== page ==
I got a simple modulating signal $x(t)=\sin(2\pi\alpha t)\sin(2 \pi \beta t)$ with carrier frequency $\alpha$ and modulation frequency $\beta$. The spectral correlation will obviously have components at the zero modulation frequency ($\beta = 0$). This is not surprising as the envelope signal is always positive.

I am aware that components at $\beta = 0$ also represent the average energy of the signal (Welch) but in the means of components separation/energy conservation, I would like to have the energy of $x(t)$ concentrated at $S_x(\alpha, \beta)$ only.

What am I missing here?

For the current case, do I have a complete separation between the two components having the same carrier and different modulation frequencies?
To me, it seems that part of the energy "leaks" to the zero modulation frequency component.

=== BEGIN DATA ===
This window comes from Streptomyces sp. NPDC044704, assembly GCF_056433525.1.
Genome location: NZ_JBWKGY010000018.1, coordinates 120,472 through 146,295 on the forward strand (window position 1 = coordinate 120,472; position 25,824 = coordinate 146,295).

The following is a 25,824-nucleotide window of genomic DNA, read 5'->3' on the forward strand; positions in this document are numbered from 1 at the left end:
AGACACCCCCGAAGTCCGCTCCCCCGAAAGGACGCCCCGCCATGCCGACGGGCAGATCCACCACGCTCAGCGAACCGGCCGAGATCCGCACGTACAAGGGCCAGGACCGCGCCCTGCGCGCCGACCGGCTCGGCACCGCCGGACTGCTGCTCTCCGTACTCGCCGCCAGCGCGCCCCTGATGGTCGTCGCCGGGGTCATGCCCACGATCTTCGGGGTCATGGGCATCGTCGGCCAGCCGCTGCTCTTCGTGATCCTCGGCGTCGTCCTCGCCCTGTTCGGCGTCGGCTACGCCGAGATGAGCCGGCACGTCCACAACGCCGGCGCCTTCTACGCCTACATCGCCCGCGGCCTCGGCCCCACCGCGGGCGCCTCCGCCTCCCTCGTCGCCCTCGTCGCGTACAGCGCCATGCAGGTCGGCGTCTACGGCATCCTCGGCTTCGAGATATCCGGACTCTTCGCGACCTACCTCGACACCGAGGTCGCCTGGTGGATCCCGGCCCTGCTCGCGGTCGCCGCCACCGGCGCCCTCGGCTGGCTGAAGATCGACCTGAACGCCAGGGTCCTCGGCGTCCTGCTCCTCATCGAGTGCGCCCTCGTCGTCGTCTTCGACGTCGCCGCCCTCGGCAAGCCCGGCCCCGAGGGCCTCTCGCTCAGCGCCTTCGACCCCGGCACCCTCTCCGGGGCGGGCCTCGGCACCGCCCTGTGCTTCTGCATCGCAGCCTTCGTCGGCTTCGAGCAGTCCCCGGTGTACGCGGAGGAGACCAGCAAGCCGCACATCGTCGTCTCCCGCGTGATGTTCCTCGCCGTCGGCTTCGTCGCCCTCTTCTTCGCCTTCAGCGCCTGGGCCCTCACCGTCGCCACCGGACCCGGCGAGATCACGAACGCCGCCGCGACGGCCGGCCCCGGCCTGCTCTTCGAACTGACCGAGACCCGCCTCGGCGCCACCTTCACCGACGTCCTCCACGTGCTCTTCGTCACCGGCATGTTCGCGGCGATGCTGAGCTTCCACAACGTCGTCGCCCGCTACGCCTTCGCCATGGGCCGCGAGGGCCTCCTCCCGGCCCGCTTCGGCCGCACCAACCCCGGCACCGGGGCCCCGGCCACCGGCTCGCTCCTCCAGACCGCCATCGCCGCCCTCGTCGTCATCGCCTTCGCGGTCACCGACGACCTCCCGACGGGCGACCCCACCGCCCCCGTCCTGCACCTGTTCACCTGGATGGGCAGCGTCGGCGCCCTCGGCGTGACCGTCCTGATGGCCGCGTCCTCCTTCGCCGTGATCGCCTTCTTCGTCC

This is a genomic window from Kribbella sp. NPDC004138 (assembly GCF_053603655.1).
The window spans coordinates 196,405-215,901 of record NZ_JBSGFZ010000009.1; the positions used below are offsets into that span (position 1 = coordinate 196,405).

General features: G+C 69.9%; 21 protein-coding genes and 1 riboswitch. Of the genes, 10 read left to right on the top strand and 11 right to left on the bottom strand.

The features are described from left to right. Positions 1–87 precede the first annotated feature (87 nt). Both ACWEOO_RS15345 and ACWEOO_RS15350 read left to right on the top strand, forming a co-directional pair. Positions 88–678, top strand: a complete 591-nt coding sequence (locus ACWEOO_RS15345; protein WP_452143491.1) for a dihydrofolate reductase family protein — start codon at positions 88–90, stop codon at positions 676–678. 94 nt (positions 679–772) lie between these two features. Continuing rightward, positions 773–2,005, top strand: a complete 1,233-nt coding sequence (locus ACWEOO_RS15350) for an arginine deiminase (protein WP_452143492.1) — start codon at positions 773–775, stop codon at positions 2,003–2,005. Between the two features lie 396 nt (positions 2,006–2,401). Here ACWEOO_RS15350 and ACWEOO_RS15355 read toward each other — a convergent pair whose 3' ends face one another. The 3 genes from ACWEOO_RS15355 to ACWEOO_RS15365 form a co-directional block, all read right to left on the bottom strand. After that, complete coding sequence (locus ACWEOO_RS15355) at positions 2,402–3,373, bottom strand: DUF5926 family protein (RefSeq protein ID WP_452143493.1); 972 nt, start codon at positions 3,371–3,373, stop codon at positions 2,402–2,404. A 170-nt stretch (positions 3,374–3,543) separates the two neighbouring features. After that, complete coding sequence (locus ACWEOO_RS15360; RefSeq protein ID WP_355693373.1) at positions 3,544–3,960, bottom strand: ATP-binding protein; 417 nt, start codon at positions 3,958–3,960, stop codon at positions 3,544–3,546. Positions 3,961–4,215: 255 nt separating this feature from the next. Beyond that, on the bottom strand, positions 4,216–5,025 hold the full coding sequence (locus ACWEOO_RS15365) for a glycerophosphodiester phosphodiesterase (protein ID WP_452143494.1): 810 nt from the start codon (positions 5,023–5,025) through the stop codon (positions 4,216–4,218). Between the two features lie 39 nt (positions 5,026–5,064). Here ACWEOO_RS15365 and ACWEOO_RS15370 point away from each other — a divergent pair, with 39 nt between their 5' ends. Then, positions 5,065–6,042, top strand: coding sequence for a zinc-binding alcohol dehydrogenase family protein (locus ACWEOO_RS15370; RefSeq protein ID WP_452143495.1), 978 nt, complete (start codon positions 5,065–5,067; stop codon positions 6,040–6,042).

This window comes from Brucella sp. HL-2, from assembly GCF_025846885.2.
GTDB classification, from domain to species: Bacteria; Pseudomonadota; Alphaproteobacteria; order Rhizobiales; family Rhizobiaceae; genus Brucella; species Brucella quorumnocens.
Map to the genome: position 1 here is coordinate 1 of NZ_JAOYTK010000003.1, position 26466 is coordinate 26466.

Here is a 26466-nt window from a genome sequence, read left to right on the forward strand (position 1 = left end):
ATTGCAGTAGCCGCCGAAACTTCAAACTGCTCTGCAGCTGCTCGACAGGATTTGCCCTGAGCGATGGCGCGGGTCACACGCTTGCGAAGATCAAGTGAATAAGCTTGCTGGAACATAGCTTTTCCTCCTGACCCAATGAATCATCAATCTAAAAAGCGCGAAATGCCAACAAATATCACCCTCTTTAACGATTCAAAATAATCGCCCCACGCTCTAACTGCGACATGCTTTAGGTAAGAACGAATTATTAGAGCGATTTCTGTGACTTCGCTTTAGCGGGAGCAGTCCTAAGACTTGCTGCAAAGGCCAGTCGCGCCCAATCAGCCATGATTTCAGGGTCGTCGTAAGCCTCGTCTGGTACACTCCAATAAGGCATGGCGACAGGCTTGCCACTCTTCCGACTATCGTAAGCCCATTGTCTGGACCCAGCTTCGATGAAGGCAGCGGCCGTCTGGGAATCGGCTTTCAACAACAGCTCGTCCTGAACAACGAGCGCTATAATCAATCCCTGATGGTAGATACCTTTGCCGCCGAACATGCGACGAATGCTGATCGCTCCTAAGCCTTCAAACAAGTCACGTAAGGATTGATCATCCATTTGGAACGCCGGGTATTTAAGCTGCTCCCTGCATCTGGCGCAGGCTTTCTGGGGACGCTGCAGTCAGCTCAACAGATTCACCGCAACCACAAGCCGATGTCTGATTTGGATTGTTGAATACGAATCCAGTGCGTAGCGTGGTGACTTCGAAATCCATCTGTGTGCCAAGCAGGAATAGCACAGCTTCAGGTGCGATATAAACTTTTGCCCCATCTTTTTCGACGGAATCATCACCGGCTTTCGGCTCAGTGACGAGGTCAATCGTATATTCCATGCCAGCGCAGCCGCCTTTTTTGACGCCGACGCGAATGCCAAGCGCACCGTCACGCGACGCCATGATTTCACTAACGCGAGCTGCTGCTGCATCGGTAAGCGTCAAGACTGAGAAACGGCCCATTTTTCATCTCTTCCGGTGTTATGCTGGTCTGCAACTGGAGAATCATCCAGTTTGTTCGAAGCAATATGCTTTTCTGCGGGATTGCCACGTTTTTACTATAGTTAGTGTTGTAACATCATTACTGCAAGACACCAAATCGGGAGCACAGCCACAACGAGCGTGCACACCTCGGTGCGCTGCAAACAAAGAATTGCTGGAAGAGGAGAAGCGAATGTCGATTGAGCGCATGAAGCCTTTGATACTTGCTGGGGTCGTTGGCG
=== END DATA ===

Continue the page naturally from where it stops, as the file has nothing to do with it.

• $\begingroup$ I might not be familiar with your terminology: could you define what $\beta$ means? Is $x$ a sinusoidal with that frequency, which gets mixed up to a frequency $\alpha$? $\endgroup$ – Marcus Müller Aug 11 '19 at 15:48
  • $\begingroup$ Edited the question... $\endgroup$ – Gideon Genadi Kogan Aug 12 '19 at 1:48
  • $\begingroup$ @MarcusMüller, do you find the edition helpful? $\endgroup$ – Gideon Genadi Kogan Aug 12 '19 at 11:43

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